When Nan Flynn saw her very first letterpress-printed Hatch Print Poster in 1986 she fell in love with the imperfections of the ink on paper, the sharp edges of the type, and the timeless irregularities. Today on any given night or weekend as a letterpress printer, she rolls up her sleeves and gets her hands dirty experimenting with type, shapes, and ink on her antique printing press.
Nan grew up in the small southern town of High Point, North Carolina. As a kid, she had no interest in art despite her oldest brother’s art interest or her mom being a painter in her early life. Instead, she enjoyed time in the kitchen exploring the process of baking.
“In the kitchen is where I really learned to appreciate doing things the slow way, the old fashion way. We always made our pie crust from scratch and it just seemed to taste better.”
As a kid, Nan recall’s the family making homemade kites and even homemade glue rather than buying them. She credits that idea of creating things in an old-fashioned manner as a big influence on her love of letterpress printing today.
Nan earned her BA in Psychology at the University of North Carolina in Chapel Hill. Soon after she relocated to Nashville and took a job with Castner Knott in their Management Training Program. With a love for music, she found herself going to local venues to listen to live shows. Those shows often kept her connected to letterpress printing because many of the band’s show posters were made by Hatch Show Print. She became so intrigued that she began researching the process of letterpress printing and investing in the tools of the trade.
“The first time I saw a Hatch Show Print poster it stopped me in my tracks. Something about the visual aesthetic of letterpress printing made me want to learn more. As I saw more and more of their posters around town I began researching their process.”
What Is Hatch Show Print?
Hatch Show Print, is an iconic letterpress business in Nashville that became well-known in the mid-1920s-50s. During that time, William Hatch captured the essence and popularity of the country music scene through posters and billboard-size advertisements for businesses throughout the country. After Hatch’s passing in 1952, the shop’s ownership changed hands several times. In 2013, thanks to the Country Music Hall of Fame and Museum expansion project, Hatch was relocated to a larger space where it still operates today.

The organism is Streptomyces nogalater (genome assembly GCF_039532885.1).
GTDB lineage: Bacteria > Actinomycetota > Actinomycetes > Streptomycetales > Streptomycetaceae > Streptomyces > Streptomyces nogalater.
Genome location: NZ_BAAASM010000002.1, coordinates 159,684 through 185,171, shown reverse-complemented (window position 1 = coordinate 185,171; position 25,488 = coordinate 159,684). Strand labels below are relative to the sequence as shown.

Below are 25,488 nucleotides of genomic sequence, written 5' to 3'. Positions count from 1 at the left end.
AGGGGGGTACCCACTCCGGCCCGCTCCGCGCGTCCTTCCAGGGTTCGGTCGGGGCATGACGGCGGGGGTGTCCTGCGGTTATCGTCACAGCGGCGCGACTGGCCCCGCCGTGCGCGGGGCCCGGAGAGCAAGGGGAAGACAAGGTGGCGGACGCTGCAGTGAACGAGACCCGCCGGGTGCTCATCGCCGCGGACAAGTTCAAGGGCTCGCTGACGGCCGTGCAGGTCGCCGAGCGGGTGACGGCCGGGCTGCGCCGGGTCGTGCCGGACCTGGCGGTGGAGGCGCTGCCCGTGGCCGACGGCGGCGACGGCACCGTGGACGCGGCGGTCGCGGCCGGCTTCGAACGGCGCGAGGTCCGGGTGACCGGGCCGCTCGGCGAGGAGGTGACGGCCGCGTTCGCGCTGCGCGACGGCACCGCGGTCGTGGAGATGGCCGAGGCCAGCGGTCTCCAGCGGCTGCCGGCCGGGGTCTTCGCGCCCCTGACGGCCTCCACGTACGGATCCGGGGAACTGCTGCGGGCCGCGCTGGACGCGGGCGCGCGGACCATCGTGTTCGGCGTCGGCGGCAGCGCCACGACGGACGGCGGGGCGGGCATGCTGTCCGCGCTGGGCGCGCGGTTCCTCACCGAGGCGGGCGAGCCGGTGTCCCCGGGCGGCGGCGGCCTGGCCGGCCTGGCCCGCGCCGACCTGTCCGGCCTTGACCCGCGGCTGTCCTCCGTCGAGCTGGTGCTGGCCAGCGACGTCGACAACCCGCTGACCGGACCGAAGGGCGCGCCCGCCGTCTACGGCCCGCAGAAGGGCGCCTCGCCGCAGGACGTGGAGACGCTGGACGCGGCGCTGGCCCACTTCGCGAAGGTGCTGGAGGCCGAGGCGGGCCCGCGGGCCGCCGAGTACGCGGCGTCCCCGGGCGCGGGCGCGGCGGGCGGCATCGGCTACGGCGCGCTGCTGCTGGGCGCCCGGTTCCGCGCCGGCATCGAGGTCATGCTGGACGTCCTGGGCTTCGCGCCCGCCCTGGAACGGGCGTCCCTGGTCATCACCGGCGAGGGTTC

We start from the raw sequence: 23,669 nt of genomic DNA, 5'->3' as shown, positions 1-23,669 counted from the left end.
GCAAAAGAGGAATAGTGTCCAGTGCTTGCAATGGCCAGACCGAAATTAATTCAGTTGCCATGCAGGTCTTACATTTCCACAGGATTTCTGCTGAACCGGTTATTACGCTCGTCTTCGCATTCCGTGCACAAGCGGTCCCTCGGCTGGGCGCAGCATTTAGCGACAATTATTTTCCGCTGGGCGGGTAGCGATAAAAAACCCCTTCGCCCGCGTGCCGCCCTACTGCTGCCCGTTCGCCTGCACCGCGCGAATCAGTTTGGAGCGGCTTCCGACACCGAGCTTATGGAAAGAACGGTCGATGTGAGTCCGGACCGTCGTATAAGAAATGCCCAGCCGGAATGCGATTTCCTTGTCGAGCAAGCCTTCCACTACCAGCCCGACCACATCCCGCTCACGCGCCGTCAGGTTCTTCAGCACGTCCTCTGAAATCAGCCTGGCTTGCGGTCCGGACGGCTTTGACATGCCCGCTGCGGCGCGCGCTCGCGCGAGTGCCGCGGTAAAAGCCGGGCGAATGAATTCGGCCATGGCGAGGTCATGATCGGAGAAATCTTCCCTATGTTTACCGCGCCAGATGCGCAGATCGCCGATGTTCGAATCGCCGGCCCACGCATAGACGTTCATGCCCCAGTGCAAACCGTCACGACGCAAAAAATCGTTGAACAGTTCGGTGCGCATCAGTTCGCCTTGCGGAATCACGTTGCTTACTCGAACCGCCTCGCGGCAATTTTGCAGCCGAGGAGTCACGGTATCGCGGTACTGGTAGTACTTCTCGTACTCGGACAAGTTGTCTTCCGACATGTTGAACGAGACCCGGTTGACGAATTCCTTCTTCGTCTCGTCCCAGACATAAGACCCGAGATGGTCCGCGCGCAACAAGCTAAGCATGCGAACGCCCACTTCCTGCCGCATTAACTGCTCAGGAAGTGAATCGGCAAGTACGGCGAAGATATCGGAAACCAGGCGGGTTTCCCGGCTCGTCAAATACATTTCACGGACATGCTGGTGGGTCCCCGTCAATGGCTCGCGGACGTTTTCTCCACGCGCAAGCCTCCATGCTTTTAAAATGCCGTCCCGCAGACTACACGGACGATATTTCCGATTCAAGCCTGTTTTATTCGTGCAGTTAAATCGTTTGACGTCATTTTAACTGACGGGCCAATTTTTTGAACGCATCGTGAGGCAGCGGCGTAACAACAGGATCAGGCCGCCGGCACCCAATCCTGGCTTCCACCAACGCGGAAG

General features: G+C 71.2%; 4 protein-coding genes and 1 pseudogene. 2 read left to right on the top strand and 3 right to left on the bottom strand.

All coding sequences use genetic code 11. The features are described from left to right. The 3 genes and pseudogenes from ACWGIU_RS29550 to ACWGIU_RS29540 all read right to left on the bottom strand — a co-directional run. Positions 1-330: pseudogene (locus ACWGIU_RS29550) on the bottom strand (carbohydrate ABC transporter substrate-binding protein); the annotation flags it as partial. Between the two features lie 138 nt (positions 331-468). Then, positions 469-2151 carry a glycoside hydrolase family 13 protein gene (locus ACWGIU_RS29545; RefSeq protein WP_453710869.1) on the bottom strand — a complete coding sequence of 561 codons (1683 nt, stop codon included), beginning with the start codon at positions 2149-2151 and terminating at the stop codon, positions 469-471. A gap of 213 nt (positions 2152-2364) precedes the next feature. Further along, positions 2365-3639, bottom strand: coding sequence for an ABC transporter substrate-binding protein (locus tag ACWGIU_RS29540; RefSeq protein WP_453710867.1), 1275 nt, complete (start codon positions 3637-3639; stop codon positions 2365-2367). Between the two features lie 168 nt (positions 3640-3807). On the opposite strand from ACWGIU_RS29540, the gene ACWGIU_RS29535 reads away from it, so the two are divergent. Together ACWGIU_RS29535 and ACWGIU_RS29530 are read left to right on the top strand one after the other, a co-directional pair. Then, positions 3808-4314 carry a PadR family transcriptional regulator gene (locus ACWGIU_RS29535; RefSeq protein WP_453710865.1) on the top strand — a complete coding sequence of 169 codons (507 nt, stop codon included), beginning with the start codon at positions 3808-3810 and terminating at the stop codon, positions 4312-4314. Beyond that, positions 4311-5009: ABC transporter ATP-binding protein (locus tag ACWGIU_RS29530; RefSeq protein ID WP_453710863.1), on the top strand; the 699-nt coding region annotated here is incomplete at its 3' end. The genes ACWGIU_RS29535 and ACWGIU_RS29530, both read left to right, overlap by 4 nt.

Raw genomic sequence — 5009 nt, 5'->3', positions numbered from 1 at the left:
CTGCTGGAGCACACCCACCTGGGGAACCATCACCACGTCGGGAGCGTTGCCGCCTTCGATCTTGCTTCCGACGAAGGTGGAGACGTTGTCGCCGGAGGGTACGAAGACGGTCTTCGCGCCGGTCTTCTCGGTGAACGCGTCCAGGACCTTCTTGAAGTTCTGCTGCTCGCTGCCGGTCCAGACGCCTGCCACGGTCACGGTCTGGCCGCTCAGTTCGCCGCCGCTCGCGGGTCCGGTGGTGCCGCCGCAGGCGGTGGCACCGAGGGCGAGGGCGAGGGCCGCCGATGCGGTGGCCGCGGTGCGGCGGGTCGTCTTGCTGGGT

Nan’s interest in letterpress printing drove her to eventually visit Hatch Show Print in person in an effort to learn more. That visit was the catalyst to want to invest her time in learning how to create her own work. She found a beginner’s letterpress printing workshop at The University of Miami in Ohio, took a week off from work, and explored the process. Her instructor, Erin Beckloff, taught Nan the basics of good design and introduced her to the fundamentals of letterpress printing. That introduction enticed Nan’s curiosity enough to purchase her first press, 1911 Golding Pearl Platen Press No. 11 from the Platen Press Museum in Zion, Illinois.
After being laid off from work in 2016 Nan decided to use the downtime to learn more about how she could be a better letterpress printer and applied for an internship with Hatch Show Print. These internships are a big deal because they only offer five sessions per year hosting only 4 interns per session. Nan got in and for 6 weeks, without pay, she learned the process of typesetting, letterpress poster design, and other extensive print-making skills.
That internship was pivotal in her growth as an artist. She had access to a diverse collection of type and imagery while working with master printers every day. She was able to design and print custom letterpress posters for real Hatch Show Print clients. That training gave her a much deeper understanding of the letterpress process and her personal work thrived as she moved forward with her love of printing.
“I love the tedious process of setting vintage type one letter at a time, mixing the perfect color, and using my creative vision to get a message out to the world as a letterpress printer.”
Nan has since taken other workshops at Penland School of Craft in North Carolina. There she studied under master printers David Wolske, Eileen Wallace, and Brad Vetter. Those workshops helped her to gain the knowledge to create the work she does today.
Nan’s Letterpress Studio
In 2019 she built an addition to her home specifically for working as a letterpress printer. She had to add special support under the floor due to the weight of the equipment. In her studio, she has her 900 lb Golding Pearl Platen Press, a Nolan Proof Press from the 1940s, a 1910 Chandler and Price Guillotine 23″ Paper Cutter that weighs 1000 lbs, and all kinds of antique tools and types. She finds these unique antique treasures online through various forums and at conferences she often attends.
“My studio is a place where time slows down, my hands get dirty, and communities get built one letter at a time. It’s where my genuine craftsmanship thrives and in so many inventive ways, old is new again.”